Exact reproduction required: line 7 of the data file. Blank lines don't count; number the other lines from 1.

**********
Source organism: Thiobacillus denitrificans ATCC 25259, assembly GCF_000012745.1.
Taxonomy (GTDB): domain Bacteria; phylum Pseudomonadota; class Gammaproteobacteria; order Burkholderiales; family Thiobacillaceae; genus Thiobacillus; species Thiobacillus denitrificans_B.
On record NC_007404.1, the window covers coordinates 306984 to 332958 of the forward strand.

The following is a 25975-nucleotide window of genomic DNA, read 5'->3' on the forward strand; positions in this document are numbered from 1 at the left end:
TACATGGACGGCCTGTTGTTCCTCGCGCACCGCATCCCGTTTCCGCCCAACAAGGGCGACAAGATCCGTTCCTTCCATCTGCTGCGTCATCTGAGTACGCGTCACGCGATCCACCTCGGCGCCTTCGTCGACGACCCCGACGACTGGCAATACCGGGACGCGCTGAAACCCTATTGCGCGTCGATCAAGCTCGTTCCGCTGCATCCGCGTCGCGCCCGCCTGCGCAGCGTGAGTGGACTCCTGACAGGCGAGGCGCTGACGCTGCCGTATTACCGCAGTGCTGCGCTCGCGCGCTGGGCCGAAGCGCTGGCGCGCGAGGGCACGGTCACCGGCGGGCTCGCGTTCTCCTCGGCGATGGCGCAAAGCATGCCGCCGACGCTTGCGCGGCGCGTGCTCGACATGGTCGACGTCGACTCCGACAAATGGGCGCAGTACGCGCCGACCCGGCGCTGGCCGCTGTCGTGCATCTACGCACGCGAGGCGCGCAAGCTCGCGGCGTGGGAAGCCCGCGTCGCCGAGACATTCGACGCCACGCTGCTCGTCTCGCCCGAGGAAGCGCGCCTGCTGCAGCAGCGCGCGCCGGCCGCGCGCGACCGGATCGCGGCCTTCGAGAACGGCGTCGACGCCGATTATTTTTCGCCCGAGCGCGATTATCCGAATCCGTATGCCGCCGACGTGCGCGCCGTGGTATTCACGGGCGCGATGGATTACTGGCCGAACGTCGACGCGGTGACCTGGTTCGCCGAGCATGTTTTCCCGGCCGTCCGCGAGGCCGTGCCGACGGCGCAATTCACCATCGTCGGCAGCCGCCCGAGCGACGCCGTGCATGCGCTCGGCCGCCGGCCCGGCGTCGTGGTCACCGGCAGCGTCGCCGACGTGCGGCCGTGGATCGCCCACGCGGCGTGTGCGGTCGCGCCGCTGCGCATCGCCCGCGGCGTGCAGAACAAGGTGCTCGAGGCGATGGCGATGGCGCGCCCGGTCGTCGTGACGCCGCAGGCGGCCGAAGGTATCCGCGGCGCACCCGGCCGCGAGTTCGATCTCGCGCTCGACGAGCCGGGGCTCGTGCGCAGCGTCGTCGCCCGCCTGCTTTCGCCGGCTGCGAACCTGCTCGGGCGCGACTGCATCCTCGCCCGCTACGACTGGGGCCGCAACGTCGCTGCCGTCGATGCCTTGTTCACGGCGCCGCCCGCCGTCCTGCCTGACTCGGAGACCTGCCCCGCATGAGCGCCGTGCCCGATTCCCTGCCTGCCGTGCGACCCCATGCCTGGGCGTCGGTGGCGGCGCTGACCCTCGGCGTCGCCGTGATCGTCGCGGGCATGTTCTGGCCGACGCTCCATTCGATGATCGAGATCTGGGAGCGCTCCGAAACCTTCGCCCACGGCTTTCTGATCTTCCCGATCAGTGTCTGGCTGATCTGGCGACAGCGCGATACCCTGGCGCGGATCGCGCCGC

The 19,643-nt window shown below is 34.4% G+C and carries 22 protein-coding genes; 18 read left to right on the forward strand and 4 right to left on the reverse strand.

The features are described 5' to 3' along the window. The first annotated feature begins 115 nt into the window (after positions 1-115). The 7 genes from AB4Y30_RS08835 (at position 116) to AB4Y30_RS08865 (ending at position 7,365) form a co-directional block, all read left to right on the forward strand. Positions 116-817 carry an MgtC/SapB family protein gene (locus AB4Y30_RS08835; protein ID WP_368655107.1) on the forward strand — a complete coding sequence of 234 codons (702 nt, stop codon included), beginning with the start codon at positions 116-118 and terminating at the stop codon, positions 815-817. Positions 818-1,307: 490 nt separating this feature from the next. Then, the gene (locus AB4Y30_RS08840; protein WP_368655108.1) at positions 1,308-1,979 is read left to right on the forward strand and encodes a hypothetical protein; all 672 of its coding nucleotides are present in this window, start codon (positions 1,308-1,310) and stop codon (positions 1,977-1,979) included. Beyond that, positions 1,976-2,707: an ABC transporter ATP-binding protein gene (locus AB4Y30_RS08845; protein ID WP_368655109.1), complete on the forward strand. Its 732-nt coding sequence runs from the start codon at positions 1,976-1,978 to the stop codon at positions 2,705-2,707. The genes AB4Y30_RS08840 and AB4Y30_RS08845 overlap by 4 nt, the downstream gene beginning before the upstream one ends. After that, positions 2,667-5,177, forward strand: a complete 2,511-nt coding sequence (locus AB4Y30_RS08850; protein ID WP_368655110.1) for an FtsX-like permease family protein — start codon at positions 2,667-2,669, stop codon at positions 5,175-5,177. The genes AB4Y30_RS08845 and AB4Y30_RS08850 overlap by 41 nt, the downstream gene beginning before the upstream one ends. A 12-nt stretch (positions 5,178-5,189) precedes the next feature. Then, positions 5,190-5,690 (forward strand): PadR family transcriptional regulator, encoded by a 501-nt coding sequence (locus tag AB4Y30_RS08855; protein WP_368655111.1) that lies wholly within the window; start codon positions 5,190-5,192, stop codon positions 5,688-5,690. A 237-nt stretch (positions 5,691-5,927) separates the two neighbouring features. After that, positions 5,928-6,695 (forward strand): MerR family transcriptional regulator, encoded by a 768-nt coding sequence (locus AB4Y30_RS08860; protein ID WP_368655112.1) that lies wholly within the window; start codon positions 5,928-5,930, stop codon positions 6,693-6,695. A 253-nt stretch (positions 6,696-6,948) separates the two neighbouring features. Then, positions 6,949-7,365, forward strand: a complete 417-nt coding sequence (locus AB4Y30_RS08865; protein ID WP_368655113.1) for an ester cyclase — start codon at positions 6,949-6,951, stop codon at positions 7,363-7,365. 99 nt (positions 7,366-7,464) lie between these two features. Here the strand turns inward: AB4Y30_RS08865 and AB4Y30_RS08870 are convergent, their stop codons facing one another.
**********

The features are described 5' to 3' along the window. The first annotated feature begins 115 nt into the window (after positions 1-115). The 7 genes from AB4Y30_RS08835 (at position 116) to AB4Y30_RS08865 (ending at position 7,365) form a co-directional block, all read left to right on the forward strand. Positions 116-817 carry an MgtC/SapB family protein gene (locus AB4Y30_RS08835; protein ID WP_368655107.1) on the forward strand — a complete coding sequence of 234 codons (702 nt, stop codon included), beginning with the start codon at positions 116-118 and terminating at the stop codon, positions 815-817. Positions 818-1,307: 490 nt separating this feature from the next. Then, the gene (locus AB4Y30_RS08840; protein WP_368655108.1) at positions 1,308-1,979 is read left to right on the forward strand and encodes a hypothetical protein; all 672 of its coding nucleotides are present in this window, start codon (positions 1,308-1,310) and stop codon (positions 1,977-1,979) included. Beyond that, positions 1,976-2,707: an ABC transporter ATP-binding protein gene (locus AB4Y30_RS08845; protein ID WP_368655109.1), complete on the forward strand. Its 732-nt coding sequence runs from the start codon at positions 1,976-1,978 to the stop codon at positions 2,705-2,707. The genes AB4Y30_RS08840 and AB4Y30_RS08845 overlap by 4 nt, the downstream gene beginning before the upstream one ends. After that, positions 2,667-5,177, forward strand: a complete 2,511-nt coding sequence (locus AB4Y30_RS08850; protein ID WP_368655110.1) for an FtsX-like permease family protein — start codon at positions 2,667-2,669, stop codon at positions 5,175-5,177. The genes AB4Y30_RS08845 and AB4Y30_RS08850 overlap by 41 nt, the downstream gene beginning before the upstream one ends. A 12-nt stretch (positions 5,178-5,189) precedes the next feature. Then, positions 5,190-5,690 (forward strand): PadR family transcriptional regulator, encoded by a 501-nt coding sequence (locus tag AB4Y30_RS08855; protein WP_368655111.1) that lies wholly within the window; start codon positions 5,190-5,192, stop codon positions 5,688-5,690. A 237-nt stretch (positions 5,691-5,927) separates the two neighbouring features. After that, positions 5,928-6,695 (forward strand): MerR family transcriptional regulator, encoded by a 768-nt coding sequence (locus AB4Y30_RS08860; protein ID WP_368655112.1) that lies wholly within the window; start codon positions 5,928-5,930, stop codon positions 6,693-6,695. A 253-nt stretch (positions 6,696-6,948) separates the two neighbouring features. Then, positions 6,949-7,365, forward strand: a complete 417-nt coding sequence (locus AB4Y30_RS08865; protein ID WP_368655113.1) for an ester cyclase — start codon at positions 6,949-6,951, stop codon at positions 7,363-7,365. 99 nt (positions 7,366-7,464) lie between these two features. Here the strand turns inward: AB4Y30_RS08865 and AB4Y30_RS08870 are convergent, their stop codons facing one another.